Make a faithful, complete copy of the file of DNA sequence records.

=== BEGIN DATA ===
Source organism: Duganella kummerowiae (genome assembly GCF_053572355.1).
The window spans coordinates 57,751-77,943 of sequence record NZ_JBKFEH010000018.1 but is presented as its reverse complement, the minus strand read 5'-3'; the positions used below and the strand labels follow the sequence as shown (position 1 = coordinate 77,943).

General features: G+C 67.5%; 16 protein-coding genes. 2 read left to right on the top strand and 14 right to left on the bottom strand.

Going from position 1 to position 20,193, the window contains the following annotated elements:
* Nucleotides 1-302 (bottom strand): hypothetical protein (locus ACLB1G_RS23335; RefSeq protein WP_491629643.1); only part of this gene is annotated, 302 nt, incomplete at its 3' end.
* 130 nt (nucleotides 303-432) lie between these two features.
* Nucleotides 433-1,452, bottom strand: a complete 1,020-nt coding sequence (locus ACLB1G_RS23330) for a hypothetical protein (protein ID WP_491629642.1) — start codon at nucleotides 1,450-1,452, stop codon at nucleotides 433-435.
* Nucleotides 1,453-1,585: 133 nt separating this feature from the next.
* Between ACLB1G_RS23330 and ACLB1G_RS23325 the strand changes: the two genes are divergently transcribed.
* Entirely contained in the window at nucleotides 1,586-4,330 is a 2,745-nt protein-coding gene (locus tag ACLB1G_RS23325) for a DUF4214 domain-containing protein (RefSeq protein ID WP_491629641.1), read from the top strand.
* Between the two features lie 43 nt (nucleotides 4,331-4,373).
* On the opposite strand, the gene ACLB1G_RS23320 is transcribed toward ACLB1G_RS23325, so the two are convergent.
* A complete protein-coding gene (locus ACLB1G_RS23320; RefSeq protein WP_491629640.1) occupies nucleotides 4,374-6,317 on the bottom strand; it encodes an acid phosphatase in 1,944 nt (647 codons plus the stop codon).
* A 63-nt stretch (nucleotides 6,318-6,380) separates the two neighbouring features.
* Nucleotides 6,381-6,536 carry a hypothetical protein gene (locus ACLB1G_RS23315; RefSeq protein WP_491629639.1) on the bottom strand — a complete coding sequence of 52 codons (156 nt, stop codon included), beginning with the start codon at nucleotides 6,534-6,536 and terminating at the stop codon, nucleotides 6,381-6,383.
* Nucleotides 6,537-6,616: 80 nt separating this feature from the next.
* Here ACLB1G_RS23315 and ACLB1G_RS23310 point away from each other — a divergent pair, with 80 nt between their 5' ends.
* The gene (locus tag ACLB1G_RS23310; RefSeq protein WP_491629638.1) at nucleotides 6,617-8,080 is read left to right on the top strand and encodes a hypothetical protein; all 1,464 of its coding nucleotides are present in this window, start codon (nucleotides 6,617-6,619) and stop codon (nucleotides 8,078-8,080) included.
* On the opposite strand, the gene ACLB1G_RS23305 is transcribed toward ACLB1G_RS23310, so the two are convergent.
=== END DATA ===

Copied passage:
Source organism: Duganella kummerowiae (genome assembly GCF_053572355.1).
The window spans coordinates 57,751-77,943 of sequence record NZ_JBKFEH010000018.1 but is presented as its reverse complement, the minus strand read 5'-3'; the positions used below and the strand labels follow the sequence as shown (position 1 = coordinate 77,943).

General features: G+C 67.5%; 16 protein-coding genes. 2 read left to right on the top strand and 14 right to left on the bottom strand.

Going from position 1 to position 20,193, the window contains the following annotated elements:
* Nucleotides 1-302 (bottom strand): hypothetical protein (locus ACLB1G_RS23335; RefSeq protein WP_491629643.1); only part of this gene is annotated, 302 nt, incomplete at its 3' end.
* 130 nt (nucleotides 303-432) lie between these two features.
* Nucleotides 433-1,452, bottom strand: a complete 1,020-nt coding sequence (locus ACLB1G_RS23330) for a hypothetical protein (protein ID WP_491629642.1) — start codon at nucleotides 1,450-1,452, stop codon at nucleotides 433-435.
* Nucleotides 1,453-1,585: 133 nt separating this feature from the next.
* Between ACLB1G_RS23330 and ACLB1G_RS23325 the strand changes: the two genes are divergently transcribed.
* Entirely contained in the window at nucleotides 1,586-4,330 is a 2,745-nt protein-coding gene (locus tag ACLB1G_RS23325) for a DUF4214 domain-containing protein (RefSeq protein ID WP_491629641.1), read from the top strand.
* Between the two features lie 43 nt (nucleotides 4,331-4,373).
* On the opposite strand, the gene ACLB1G_RS23320 is transcribed toward ACLB1G_RS23325, so the two are convergent.
* A complete protein-coding gene (locus ACLB1G_RS23320; RefSeq protein WP_491629640.1) occupies nucleotides 4,374-6,317 on the bottom strand; it encodes an acid phosphatase in 1,944 nt (647 codons plus the stop codon).
* A 63-nt stretch (nucleotides 6,318-6,380) separates the two neighbouring features.
* Nucleotides 6,381-6,536 carry a hypothetical protein gene (locus ACLB1G_RS23315; RefSeq protein WP_491629639.1) on the bottom strand — a complete coding sequence of 52 codons (156 nt, stop codon included), beginning with the start codon at nucleotides 6,534-6,536 and terminating at the stop codon, nucleotides 6,381-6,383.
* Nucleotides 6,537-6,616: 80 nt separating this feature from the next.
* Here ACLB1G_RS23315 and ACLB1G_RS23310 point away from each other — a divergent pair, with 80 nt between their 5' ends.
* The gene (locus tag ACLB1G_RS23310; RefSeq protein WP_491629638.1) at nucleotides 6,617-8,080 is read left to right on the top strand and encodes a hypothetical protein; all 1,464 of its coding nucleotides are present in this window, start codon (nucleotides 6,617-6,619) and stop codon (nucleotides 8,078-8,080) included.
* On the opposite strand, the gene ACLB1G_RS23305 is transcribed toward ACLB1G_RS23310, so the two are convergent.